Caption:Two Ex Cadets, 24401 Ian Wookey (Class of 2010) – 2nd from left and 23214 Adam Mramor (Class of 2005) – centre. were the pilots who landed the CH-147F Chinook Helicopter on the parade square on Friday, at the start of the Military Occupation Classification Weekend – (MOC Weekend). (Photos by: 26779 OCdt (III) Kyle Tilley)


MOC weekend and all it entangles

The RMCC staff prepared a thoroughly engaging Military Occupation Classification (MOC) Weekend for the senior leadership of the RCN, Canadian Army and RCAF, to interact with their soon to be newest Officers. MOC weekend always presents a unique opportunity to connect the Cadets with their chosen service and career occupation, providing further insight and esprit de corps regarding their future.

This year was no exception.

  • MOC weekend by element

  • Deux évènements et une histoire : Chris Miner vous raconte l’équipe de tir en photos/ Two events and one story : Chris Miner’s pictures show it all

  • Professional Military Training (PMT)

More / plus

On 27-28 Mar 15, the Cadet Wing of the Royal Military College of Canada participated in the annual MOC (Military Occupation) weekend. The purpose of this event is to invite many of the most important members of the Canadian Armed Forces (CAF) to come speak to the Officer Cadets (OCdts) about their past experiences in the service and to discuss about the OCdts’ future occupation training and work after their graduate.

Amongst the honoured guests were the Royal Canadian Air Force Commander Lieutenant-General Yvan Blondin, the Royal Canadian Navy Commander Vice-Admiral Mark Norman, and Canadian Army Doctrine and Training Centre Headquarters Commander Major-General Jean-Marc Lanthier.

27079 Officer Cadet (II) Josh Siu – 7 Squadron – Cadet Wing Internal Information Officer


On annonce la fin de semaine du 28-29 mars 2015 l’arrivée du fameux «MOC weekend». Je dis bien fameux puisqu’il s’agit d’une activité qui ne se produit qu’une seule fois par année et qui pourtant nous fait voir tant d’opportunités. En effet, durant la fin de semaine MOC, les élèves-officiers auront la chance de découvrir davantage au sujet de leur métier, de rencontrer des gens (dans ce cas-ci d’officiers) extraordinaires de leur métiers respectifs en plus d’y voir presque tous les avantages que leur métier rapporte tant au niveau personnelle qu’au niveau des Forces.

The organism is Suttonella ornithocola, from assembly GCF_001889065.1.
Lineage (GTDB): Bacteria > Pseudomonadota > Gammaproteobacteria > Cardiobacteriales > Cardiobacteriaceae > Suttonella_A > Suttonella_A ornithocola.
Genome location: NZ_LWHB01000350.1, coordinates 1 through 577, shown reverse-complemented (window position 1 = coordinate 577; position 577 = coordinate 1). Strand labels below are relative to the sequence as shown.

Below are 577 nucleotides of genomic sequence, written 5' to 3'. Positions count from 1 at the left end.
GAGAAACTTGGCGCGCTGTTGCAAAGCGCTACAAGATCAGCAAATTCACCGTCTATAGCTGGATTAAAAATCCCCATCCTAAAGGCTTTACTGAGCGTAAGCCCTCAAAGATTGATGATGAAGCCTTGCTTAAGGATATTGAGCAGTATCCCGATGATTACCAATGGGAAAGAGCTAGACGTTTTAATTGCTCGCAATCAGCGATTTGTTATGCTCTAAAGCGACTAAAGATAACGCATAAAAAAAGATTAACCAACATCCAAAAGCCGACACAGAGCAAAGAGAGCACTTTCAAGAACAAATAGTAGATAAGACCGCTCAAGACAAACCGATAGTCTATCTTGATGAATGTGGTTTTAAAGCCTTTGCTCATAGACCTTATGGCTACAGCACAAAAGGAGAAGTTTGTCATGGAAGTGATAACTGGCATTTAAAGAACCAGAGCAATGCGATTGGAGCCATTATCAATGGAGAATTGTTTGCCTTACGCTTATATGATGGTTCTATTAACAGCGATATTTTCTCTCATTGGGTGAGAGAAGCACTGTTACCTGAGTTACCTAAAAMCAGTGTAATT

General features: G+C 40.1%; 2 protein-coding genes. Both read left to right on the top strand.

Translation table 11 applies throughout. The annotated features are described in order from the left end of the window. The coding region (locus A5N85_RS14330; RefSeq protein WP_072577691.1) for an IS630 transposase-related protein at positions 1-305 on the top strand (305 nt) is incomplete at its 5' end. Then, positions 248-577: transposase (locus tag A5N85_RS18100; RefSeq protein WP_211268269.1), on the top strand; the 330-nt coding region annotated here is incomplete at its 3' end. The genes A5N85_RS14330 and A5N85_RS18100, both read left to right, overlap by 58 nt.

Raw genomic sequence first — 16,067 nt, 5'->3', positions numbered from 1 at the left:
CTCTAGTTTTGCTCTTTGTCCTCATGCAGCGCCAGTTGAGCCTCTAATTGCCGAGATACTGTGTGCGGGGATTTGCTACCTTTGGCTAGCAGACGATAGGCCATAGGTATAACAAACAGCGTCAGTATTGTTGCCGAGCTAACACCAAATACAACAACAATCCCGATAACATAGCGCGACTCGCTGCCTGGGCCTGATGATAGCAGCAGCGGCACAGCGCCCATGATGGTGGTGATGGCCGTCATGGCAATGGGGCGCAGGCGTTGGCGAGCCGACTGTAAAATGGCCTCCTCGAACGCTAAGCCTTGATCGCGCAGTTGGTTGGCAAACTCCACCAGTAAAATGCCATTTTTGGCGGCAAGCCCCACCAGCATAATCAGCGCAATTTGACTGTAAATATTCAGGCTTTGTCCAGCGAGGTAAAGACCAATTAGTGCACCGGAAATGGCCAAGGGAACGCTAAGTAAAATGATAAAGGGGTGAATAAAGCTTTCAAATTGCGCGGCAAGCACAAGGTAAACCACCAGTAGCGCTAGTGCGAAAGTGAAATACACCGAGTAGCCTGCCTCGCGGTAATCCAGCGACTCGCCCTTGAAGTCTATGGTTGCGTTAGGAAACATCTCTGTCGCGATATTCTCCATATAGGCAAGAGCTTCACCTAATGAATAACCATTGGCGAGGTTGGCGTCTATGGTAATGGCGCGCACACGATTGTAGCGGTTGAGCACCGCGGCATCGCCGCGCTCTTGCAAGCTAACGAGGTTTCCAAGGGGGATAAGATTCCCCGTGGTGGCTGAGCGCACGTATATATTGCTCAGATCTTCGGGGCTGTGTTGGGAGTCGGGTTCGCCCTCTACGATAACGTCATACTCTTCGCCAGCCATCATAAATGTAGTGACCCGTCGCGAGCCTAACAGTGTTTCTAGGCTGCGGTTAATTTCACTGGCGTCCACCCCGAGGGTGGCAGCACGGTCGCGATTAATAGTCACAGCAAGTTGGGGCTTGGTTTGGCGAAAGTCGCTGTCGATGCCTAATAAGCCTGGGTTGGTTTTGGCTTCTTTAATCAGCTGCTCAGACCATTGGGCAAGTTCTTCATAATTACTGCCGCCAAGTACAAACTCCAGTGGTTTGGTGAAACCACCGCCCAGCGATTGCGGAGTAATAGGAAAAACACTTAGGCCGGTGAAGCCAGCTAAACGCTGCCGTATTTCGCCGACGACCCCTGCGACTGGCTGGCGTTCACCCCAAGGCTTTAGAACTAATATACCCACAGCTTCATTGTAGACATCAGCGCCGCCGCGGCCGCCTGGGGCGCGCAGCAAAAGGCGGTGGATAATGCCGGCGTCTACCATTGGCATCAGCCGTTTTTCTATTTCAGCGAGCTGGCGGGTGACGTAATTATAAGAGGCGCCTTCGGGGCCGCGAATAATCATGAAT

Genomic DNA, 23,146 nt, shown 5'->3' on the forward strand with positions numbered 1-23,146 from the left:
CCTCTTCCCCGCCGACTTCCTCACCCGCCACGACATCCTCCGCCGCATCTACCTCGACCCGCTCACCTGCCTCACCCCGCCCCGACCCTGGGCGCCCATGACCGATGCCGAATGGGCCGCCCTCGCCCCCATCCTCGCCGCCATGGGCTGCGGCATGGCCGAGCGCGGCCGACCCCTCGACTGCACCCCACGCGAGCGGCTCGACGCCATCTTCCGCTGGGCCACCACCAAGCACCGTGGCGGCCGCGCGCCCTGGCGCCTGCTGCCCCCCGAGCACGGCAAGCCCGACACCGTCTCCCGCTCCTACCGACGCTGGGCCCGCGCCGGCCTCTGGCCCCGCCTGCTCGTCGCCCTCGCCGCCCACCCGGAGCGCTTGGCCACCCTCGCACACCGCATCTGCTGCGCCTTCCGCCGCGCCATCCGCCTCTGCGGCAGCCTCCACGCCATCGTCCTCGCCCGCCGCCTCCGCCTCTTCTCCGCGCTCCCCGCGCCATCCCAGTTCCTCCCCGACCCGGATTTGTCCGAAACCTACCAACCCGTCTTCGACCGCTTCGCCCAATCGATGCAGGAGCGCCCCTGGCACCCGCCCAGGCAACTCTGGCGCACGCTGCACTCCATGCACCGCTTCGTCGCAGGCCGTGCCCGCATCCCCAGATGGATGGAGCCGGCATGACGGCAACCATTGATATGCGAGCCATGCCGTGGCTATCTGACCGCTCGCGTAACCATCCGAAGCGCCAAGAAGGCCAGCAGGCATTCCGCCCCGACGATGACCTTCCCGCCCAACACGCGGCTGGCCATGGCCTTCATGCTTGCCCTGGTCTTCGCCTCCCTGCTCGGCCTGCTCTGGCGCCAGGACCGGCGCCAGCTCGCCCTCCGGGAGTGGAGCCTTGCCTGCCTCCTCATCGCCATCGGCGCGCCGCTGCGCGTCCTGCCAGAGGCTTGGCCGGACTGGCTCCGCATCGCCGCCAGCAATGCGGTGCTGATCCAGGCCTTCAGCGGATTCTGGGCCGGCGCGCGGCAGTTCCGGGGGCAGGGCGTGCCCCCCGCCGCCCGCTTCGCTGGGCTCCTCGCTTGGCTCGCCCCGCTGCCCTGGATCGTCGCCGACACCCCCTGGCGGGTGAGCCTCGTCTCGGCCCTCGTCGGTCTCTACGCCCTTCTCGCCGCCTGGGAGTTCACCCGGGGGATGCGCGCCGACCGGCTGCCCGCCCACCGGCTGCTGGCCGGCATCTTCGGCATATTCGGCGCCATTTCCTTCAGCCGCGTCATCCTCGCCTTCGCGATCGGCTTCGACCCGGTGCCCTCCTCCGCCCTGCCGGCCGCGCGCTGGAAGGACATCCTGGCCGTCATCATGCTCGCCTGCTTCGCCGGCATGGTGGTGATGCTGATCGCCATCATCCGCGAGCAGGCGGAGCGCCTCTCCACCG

Premièrement, la fin de semaine commence par une soirée bien tranquille ou tout le monde sont divisé par élément pour simplement aller rencontrer les officiers de tous les métiers de leur élément dans des endroits respectifs (bien souvent des Mess ou des bars). Ainsi, les élèves-officiers peuvent avoir des conversations soit individuelle ou par groupe avec les officiers de leur choix pour parler soit d’expérience ou de leur intérêt général.

Deuxièmement, à la suite des activités du vendredi soir, les élèves-officiers auront droit à des présentations concernant leurs métiers respectifs et pourront par la suite se regrouper en groupe «de métier». Ceci a évidemment pour but de permettre aux élèves-officiers d’en apprendre davantage (et ce de façon plus précise) au sujet de leur carrière.

Pour conclure, il y a une belle fin de semaine en vue, remplie d’activités et de recontres!

Myriam Boily 26454 


This weekend all Officer Cadets had the privilege of experiencing MOC weekend. MOC weekend consists of two days of equipment displays, meet and greets and motivational and educational briefings for all three elements of the CAF.

This year the army static display had equipment such as a coyote reconnaissance vehicle, LAV 6, M777 howitzer and various small arms. During this time Cadets also watched a chinook helicopter land on the parade square with VIPs on board.

The elemental meet and greets were great opportunities to speak with various Officers and NCOs about the challenges and rewards of their trade. These challenges as well as the exciting courses available to Officers after RMC were then explained to us in detail through several briefings.

Cadets also learned helpful information regarding the courses that they will be placed in this summer. Some examples of what they learned at the infantry briefing were strategies for preparing physically for the phase three infantry course like being able to ruck march ten kilometres with forty kilograms of weight multiple times per week at the bare minimum, or foot and ankle care during field exercises.

Overall, this weekend provided Officer Cadets with an end of semester motivational boost and helpful information on how to succeed from some of the CAF’s finest members.

-[Army] OCdt (I) Kane O’Brien (27386)


This weekend saw the arrival of Army officers from various training institutions across Canada. First to Fourth Year cadets were present Friday night for a Meet and Greet on the formal side of the cadet mess in an opportunity to approach and talk with their trade representatives.

Saturday morning saw the Army OCdts receive a general briefing on the makeup and responsibilities of the Canadian Army by MGen Lanthier. Following this, the Canadian Army Advanced Warfare Center (CAAWD) gave an eye-opening presentation on all the interesting courses offered at CAAWD. A BMOQ-L (Basic Military Officer Qualification – Land) brief provided cadets with the basic skills and knowledge to prepare them for course.

In the afternoon, OCdts were broken up by occupation and attended their respective briefings. The Infantry School staff prepared a presentation composed of briefings on IODP1.1 and IODP1.2 along with a general briefing from MWO Arsenault on what the NCO (Non-Commissioned Officer) course instructors would expect from the candidates.

In the end, the briefings provided an excellent opportunity for cadets to ask important questions to Maj Sandford and his team, giving all those coming to the Infantry School this summer the required information to prepare themselves for success.

-[Army] OCdt (IV) Taylor Sannes (26246)